The current Portuguese flag was officially adopted in 1911, less than a year after the fall of the last king. Even though the country’s leaders decided it was time to have a new flag, they nevertheless kept many of the symbols from its predecessors (bear in mind that Portugal has been an independent country since 1143). The colors are supposed to mean the hope of the nation (green) and the blood of the ones that died to defend it (red).
In the centre of the flag there is a globe (representing the old navigation instrument known as the armillary sphere). This alludes to the time in Portuguese history known as the “Time of the Discoveries”. This was a time when Portugal was a world power with a military and political presence in all the continents of the world. The general disposition of the Portuguese people today is sad ann melancholic. Some say that the Portuguese people long for those past days and live the present in the light of an expectation to recover their glory.
The shield itself has remained unchanged almost since the founding of the nation. There is a legend surrounding this shield that involved the first king of Portugal, Afonso, and an apparition of Jesus. I don’t know any Portuguese person that believes the legend, but I think that the symbols that come from it are very interesting.
If you look closely, in the centre of the shield there are five smaller shields (known as Quinas), disposed as a cross. This is obviously supposed to represent the cross of Calvary, where Jesus, the Son of God, shed His blood as the only payment God would accept for the sins of the world. The price for our sins has been paid. Based on that perfect sacrifice, God now offers to all who will repent, an invitation of salvation. Have you received Jesus as you Savior?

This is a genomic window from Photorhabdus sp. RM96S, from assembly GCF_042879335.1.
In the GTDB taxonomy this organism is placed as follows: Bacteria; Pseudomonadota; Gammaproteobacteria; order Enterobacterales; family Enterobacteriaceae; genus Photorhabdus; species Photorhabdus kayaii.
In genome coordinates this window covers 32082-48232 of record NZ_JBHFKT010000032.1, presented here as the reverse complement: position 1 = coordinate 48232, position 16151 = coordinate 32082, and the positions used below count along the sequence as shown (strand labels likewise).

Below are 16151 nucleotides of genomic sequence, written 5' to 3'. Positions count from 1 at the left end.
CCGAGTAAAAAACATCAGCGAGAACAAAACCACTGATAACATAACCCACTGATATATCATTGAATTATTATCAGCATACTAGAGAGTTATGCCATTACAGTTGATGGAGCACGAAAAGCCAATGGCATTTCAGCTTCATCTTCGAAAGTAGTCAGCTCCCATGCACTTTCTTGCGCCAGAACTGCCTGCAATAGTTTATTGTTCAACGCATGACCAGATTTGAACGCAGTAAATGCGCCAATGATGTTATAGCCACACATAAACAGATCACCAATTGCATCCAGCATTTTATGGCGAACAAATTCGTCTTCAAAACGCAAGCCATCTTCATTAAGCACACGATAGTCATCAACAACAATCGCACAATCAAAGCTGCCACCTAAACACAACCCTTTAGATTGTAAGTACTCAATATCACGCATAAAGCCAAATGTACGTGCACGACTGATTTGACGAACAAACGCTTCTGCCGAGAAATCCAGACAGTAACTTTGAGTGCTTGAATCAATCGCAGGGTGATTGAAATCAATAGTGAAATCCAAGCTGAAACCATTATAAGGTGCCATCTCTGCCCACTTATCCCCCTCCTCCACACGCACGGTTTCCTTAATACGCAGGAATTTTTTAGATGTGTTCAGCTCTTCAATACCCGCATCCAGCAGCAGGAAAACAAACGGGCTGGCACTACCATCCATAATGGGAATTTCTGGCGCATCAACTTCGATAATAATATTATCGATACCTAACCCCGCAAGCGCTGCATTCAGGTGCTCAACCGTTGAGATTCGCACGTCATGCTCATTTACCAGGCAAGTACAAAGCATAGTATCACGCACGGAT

The number five is important, because is represents the five major wounds that our Savior received because of His love for us. He was wounded twice on His hands, twice on His feet and once on His side. Can you imagine that? Jesus, as God, is the creator and sustainer of the heavens and the earth. The Creator accepted to be wounded by His creation. This reminds us of His great unconditional love.
Finally, each one of these five shields has in turn five small dots. Because you count the middle shield twice, adding all the shields, you get the number thirty. This reminds us of the thirty pieces of silver Judas received to betray the Lord. Jesus had washed the feet of the man that betrayed Him, knowing perfectly well that he would later betray Him.
Part of the work we are doing in Portugal is to let people know that what Jesus has done (and they can be reminded of that every day just by looking at their flag), can be made personal. One by one, we want to introduce the Portuguese people to a personal living Savior.